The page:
In our case, we excluded the main infectious, neoplastic and other autoimmune causes and made a diagnosis of pSS during the investigation. There were no clues suggesting other CTD such as SLE or RA, or a periodic fever pattern suggestive of an autoinflammatory condition, despite the presence of hepatosplenomegaly (which can also be a manifestation of some CTD other than pSS, mainly SLE and in Felty´s syndrome, although it may only be secondary to the congestive state). IgG4-related disease could represent an alternative etiology, but besides being rarer than pSS, typical involvement was not present, although IgG4-subtype testing was not available for full characterization. Although we cannot impute the causality of the CP to the pSS in our patient, we believe that both conditions can be related [5, 19, 21].
Pericardial involvement in pSS is uncommon compared to other rheumatologic diseases. It often remains asymptomatic and is typically detected through echocardiographic evaluation, with pericardial effusion being the main reported finding (prevalence around 8% according to some studies). Symptomatic cases include acute pericarditis or non-significant effusion [19,20,21].
We search medical literature and gathered case reports of symptomatic pericardial involvement in pSS. Our selection includes comprehensive case reports and case series detailing clinical presentation, diagnosis, treatment, and progression (See Supplementary Table S2, Additional file 1).
This case raises important reflections in this context
Firstly, clinical suspicion and multimodality imaging play a crucial role in the diagnostic evaluation of suspected pericardial disease. The diagnosis of CP should be considered in patients with a clinical presentation predominantly related to right heart failure, including peripheral edema, ascites, pleural effusion and elevated jugular venous pressure (all symptoms reported in our case). Additional findings on physical examination, such as Kussmaul sign and pericardial knock, can reinforce clinical suspicion. The most relevant point in the diagnosis of constriction is considering it in the differential diagnosis when facing unexplained and recurrent ascites and requesting appropriate diagnostic tests [24,25,26,27]. Regarding complementary exams, transthoracic echocardiogram is recommended for initial evaluation. TTE provides several highly suggestive features that can assist in the diagnosis of constrictive pericarditis (as illustrated in Fig. 2). These important findings include respiratory-related ventricular septal bounce, respiratory variation in mitral and tricuspid inflow velocities, respiration-related hepatic vein flow reversals, and a distinct myocardial relaxation pattern represented by annulus reversus. The accuracy of echocardiography in diagnosing CP depends on which of these features are present, with reported sensitivity ranging from 64 to 87% and a specificity exceeding 90% [1, 3, 25]. A thoracic CT revealed pericardial thickening and determined the extent of pericardial calcification.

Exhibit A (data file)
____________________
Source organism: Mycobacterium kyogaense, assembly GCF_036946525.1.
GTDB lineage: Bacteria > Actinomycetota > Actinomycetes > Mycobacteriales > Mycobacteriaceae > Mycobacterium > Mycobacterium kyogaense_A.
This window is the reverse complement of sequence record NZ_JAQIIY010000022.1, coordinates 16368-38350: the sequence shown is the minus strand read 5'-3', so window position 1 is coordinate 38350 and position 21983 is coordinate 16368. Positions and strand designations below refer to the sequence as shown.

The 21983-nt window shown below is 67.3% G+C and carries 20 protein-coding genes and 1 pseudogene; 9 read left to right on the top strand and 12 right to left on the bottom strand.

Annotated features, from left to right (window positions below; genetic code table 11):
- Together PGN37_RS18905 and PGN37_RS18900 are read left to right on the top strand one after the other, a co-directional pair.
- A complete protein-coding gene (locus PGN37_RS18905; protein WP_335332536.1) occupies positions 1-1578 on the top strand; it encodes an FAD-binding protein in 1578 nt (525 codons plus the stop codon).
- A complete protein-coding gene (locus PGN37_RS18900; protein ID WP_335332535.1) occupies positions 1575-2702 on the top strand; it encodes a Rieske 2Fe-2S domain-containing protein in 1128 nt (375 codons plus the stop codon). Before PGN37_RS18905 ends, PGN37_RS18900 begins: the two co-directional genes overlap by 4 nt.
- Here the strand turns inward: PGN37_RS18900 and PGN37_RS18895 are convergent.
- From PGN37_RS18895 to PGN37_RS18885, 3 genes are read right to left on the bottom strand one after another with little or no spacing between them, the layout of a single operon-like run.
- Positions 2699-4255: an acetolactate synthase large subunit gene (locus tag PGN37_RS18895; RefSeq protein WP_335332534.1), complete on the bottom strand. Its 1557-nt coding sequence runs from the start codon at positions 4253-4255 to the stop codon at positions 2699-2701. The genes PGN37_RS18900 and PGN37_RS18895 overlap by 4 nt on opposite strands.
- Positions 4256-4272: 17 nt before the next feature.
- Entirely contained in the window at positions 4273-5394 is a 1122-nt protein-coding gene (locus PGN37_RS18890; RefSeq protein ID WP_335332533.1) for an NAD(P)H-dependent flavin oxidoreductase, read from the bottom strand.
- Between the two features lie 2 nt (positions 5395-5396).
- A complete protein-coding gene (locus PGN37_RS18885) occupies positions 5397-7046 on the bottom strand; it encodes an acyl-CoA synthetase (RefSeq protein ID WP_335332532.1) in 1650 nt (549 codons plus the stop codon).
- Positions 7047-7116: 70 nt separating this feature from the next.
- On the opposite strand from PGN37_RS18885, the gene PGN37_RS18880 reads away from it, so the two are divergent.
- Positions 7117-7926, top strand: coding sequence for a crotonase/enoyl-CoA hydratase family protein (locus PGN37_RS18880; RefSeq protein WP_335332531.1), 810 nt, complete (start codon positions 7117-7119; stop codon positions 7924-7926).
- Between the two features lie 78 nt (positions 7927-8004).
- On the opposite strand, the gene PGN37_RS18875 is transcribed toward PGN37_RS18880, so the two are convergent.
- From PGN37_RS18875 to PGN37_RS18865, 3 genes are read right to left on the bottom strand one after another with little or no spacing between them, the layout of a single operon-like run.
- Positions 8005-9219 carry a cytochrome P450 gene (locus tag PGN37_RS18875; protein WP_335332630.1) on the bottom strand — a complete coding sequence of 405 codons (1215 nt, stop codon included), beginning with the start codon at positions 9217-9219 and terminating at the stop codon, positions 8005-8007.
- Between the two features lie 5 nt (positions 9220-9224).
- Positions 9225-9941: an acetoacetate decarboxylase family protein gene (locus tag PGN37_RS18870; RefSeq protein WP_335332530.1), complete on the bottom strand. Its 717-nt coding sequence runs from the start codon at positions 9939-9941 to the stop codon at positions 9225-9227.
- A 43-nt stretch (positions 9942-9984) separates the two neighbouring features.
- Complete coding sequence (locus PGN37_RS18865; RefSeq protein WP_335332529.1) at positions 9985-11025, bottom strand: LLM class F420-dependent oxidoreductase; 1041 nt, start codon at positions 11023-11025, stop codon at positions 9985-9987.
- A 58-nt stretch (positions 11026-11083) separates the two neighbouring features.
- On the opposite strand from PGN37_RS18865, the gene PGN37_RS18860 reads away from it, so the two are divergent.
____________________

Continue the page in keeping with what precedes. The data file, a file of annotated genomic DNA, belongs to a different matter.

Albeit not routinely used for CP diagnosis, cardiac catheterization should be considered when previous non-invasive diagnostic methods have failed to confirm the diagnosis. This invasive procedure provides direct and simultaneous measurements of pressures in the cardiac chambers, pulmonary artery systolic pressure, and pulmonary capillary wedge pressure. In our case, cardiac catheterization was performed and confirmed our diagnosis [1, 3]. Cardiac magnetic resonance (CMR) although not useful to characterize pericardial calcifications, it could be helpful in assessing constrictive physiology and detecting active pericardial inflammation, which may respond to anti-inflammatory therapy. In our case, in the presence of extensive pericardial calcifications, a surgical approach was the only viable definitive therapy, making CMR unnecessary [3, 4, 27, 28].
Secondly, although not being the leading cause, CTD should be considered as a cause of constrictive pericarditis, particularly in young patients without other potential predisposition factors. In our patient, a definitive diagnosis of pSS was made with no other clinical manifestations than a mild sicca syndrome, successfully treated with no pharmacological measures. For the assumed pericardial involvement, systemic steroid therapy was ensued. Long-term immunosuppressive drugs can be considered in these patients to reduce relapses and steroid burden [21, 26, 27].
Finally, although constrictive pericarditis often poses a highly symptomatic burden to the patients, in our case, the sub-acute course of 6-years led to a late diagnosis of chronic CP. At this point, medical therapy can only provide supportive care to alleviate symptoms, and complete pericardiectomy is the only definitive therapeutic approach, although it may not always be feasible [4, 28, 29]. By the time the diagnosis was made, surgical treatment rendered suboptimal results as the patient, although reports clinical improvement, maintained signs of peripheral congestion and echocardiographic signs of constrictive physiology.
At the time of this report, and to the best of our knowledge, no other clinical case linking pSS to CP has been reported. Therefore, the authors hope to raise awareness about this challenging clinical association, which could lead to early diagnosis and improved medical management.
Availability of data and materials
The datasets used and/or analyzed during the current study are available from the corresponding author on reasonable request.
Connective tissue diseases
Systemic lupus erythematosus
Primary Sjögren´s syndrome
Cardiac magnetic resonance
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Published case reports of pericardial involvement in primary Sjögren’s syndrome. Supplementary Table S2. Published case reports of pericardial involvement in primary Sjögren’s syndrome.
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Duarte, F., Oliveira, L., Fontes, T. et al. Chronic constrictive pericarditis: a rare cardiac involvement in primary Sjögren’s syndrome. BMC Cardiovasc Disord 23, 471 (2023). https://doi.org/10.1186/s12872-023-03491-6